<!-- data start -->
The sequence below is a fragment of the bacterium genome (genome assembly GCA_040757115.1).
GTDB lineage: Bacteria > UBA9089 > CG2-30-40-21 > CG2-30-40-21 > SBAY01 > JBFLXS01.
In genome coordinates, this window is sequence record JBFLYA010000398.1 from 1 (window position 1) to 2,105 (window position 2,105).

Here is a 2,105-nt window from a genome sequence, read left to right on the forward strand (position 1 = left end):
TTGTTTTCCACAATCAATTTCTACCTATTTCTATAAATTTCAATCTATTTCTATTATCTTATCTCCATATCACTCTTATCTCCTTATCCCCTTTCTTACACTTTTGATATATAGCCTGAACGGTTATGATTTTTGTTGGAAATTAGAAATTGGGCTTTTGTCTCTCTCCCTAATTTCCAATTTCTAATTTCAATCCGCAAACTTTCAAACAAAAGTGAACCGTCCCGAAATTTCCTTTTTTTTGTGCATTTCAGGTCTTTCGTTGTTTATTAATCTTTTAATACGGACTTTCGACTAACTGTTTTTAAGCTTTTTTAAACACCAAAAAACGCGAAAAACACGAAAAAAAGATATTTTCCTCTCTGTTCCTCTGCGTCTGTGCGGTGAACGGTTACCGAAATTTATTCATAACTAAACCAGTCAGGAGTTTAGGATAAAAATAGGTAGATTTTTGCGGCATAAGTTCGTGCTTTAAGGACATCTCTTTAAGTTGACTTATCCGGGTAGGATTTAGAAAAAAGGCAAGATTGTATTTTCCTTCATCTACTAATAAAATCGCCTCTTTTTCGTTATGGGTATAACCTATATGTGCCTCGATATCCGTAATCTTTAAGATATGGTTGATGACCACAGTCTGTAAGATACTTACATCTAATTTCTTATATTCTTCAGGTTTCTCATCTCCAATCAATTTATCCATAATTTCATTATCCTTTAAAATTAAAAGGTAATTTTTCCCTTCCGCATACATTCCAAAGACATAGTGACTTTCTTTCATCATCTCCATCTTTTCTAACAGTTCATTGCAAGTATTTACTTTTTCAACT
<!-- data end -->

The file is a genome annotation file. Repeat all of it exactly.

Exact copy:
The sequence below is a fragment of the bacterium genome (genome assembly GCA_040757115.1).
GTDB lineage: Bacteria > UBA9089 > CG2-30-40-21 > CG2-30-40-21 > SBAY01 > JBFLXS01.
In genome coordinates, this window is sequence record JBFLYA010000398.1 from 1 (window position 1) to 2,105 (window position 2,105).

Here is a 2,105-nt window from a genome sequence, read left to right on the forward strand (position 1 = left end):
TTGTTTTCCACAATCAATTTCTACCTATTTCTATAAATTTCAATCTATTTCTATTATCTTATCTCCATATCACTCTTATCTCCTTATCCCCTTTCTTACACTTTTGATATATAGCCTGAACGGTTATGATTTTTGTTGGAAATTAGAAATTGGGCTTTTGTCTCTCTCCCTAATTTCCAATTTCTAATTTCAATCCGCAAACTTTCAAACAAAAGTGAACCGTCCCGAAATTTCCTTTTTTTTGTGCATTTCAGGTCTTTCGTTGTTTATTAATCTTTTAATACGGACTTTCGACTAACTGTTTTTAAGCTTTTTTAAACACCAAAAAACGCGAAAAACACGAAAAAAAGATATTTTCCTCTCTGTTCCTCTGCGTCTGTGCGGTGAACGGTTACCGAAATTTATTCATAACTAAACCAGTCAGGAGTTTAGGATAAAAATAGGTAGATTTTTGCGGCATAAGTTCGTGCTTTAAGGACATCTCTTTAAGTTGACTTATCCGGGTAGGATTTAGAAAAAAGGCAAGATTGTATTTTCCTTCATCTACTAATAAAATCGCCTCTTTTTCGTTATGGGTATAACCTATATGTGCCTCGATATCCGTAATCTTTAAGATATGGTTGATGACCACAGTCTGTAAGATACTTACATCTAATTTCTTATATTCTTCAGGTTTCTCATCTCCAATCAATTTATCCATAATTTCATTATCCTTTAAAATTAAAAGGTAATTTTTCCCTTCCGCATACATTCCAAAGACATAGTGACTTTCTTTCATCATCTCCATCTTTTCTAACAGTTCATTGCAAGTATTTACTTTTTCAACT